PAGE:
Movie Critic Likens Django Unchained ‘House Negro’ to Black Republicans Like Michael Steele and Clarence Thomas
Boston Globe movie critic Wesley Morris likens the House Negro in D’Jango Unchained, played by Samuel L. Jackson, to black Republicans like Clarence Thomas and former RNC Chairman Michael Steele.
Morris’ review of the movie was positive, in that he thought director Quentin Tarantino did a good job meshing a spaghetti Western with a Civil War era drama, but he spared no criticism of Samuel L. Jackson’s character:
Samuel L. Jackson plays crusty, waxen Stephen as a vision of depraved loyalty and bombastic jive that cuts right past the obvious association with Uncle Tom. The movie is too modern for what Jackson is doing to be limited to 1853. He’s conjuring the house Negro, yes, but playing him as though he were Clarence Thomas or Alan Keyes or Herman Cain or Michael Steele, men whom some black people find embarrassing.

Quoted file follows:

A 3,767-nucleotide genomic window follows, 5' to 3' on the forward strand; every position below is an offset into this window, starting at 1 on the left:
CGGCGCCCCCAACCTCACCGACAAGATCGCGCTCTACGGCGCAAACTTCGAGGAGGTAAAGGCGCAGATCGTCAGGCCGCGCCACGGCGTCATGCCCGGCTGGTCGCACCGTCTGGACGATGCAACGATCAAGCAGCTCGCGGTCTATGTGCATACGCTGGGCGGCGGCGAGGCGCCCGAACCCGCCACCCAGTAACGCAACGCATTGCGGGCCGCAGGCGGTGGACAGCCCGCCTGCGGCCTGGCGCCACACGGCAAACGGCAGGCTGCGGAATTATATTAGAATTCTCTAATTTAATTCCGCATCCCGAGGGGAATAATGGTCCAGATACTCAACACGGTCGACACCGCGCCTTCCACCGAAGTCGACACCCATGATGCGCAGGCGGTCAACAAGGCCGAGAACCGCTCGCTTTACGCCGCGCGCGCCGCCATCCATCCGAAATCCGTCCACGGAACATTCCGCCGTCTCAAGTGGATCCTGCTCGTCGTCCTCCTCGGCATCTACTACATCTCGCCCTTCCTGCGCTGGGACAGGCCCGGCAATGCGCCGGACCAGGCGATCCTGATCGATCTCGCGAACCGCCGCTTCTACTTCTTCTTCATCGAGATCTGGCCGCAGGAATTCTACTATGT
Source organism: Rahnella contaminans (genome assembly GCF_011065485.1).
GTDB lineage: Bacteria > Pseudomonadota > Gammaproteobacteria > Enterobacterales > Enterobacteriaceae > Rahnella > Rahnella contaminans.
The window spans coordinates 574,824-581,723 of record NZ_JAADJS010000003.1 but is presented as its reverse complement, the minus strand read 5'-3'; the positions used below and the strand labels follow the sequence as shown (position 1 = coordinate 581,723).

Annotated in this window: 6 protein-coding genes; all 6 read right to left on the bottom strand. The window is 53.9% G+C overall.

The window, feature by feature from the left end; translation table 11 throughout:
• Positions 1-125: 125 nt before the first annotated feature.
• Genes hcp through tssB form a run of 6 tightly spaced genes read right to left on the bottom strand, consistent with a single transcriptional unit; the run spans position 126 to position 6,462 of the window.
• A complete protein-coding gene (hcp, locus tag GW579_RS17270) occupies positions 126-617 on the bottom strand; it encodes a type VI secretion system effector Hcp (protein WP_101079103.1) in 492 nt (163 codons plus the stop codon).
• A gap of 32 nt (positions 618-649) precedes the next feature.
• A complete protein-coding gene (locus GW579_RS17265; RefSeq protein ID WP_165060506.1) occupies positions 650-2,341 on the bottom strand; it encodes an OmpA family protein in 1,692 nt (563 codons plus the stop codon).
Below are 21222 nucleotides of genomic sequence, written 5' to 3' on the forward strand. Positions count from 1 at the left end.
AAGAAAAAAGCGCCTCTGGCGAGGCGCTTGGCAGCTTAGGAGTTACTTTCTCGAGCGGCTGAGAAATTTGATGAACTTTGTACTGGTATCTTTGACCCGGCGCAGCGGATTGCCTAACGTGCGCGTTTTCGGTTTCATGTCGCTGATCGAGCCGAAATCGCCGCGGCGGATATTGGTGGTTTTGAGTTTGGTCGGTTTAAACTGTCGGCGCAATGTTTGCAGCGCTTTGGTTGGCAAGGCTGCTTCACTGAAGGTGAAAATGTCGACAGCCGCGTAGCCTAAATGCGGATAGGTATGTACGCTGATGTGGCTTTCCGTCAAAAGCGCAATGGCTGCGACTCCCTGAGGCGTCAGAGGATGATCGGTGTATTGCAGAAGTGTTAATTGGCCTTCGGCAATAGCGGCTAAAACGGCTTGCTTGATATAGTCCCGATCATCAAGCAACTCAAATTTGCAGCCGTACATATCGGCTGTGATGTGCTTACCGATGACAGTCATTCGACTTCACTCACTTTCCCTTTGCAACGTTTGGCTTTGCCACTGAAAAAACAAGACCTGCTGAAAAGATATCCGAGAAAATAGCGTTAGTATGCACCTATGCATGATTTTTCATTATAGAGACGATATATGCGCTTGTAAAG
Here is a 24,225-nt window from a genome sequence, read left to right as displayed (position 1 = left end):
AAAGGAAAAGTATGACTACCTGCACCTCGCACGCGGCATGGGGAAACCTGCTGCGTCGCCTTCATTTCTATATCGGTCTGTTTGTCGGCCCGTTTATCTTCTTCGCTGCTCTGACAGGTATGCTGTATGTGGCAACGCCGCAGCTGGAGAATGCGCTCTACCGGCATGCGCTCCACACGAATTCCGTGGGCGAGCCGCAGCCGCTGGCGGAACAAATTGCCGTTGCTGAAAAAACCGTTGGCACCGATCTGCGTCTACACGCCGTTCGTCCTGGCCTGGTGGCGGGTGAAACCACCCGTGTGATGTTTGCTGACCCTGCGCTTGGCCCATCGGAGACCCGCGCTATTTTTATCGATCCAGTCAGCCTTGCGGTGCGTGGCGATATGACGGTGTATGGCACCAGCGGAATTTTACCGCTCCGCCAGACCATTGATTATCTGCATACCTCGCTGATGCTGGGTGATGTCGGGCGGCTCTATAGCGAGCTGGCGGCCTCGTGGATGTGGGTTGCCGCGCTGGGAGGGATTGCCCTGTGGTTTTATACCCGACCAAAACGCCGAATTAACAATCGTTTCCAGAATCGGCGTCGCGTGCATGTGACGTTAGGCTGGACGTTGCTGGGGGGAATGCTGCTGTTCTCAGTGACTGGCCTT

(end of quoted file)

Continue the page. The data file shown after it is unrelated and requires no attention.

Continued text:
Morris continued, saying, “Jackson turns the volume way up on his entire persona to broadcast the nightmare of black self-loathing. It’s a terrifying, fearless, and easily misconstrued performance.”
Are black conservatives the equivalent of House Negroes? Is the definition of a House Negro someone who works against the interest of black people, or has the definition shifted over the years? And are black Republicans always in that category? Is it possible to be a black Republican and still be down for the cause?
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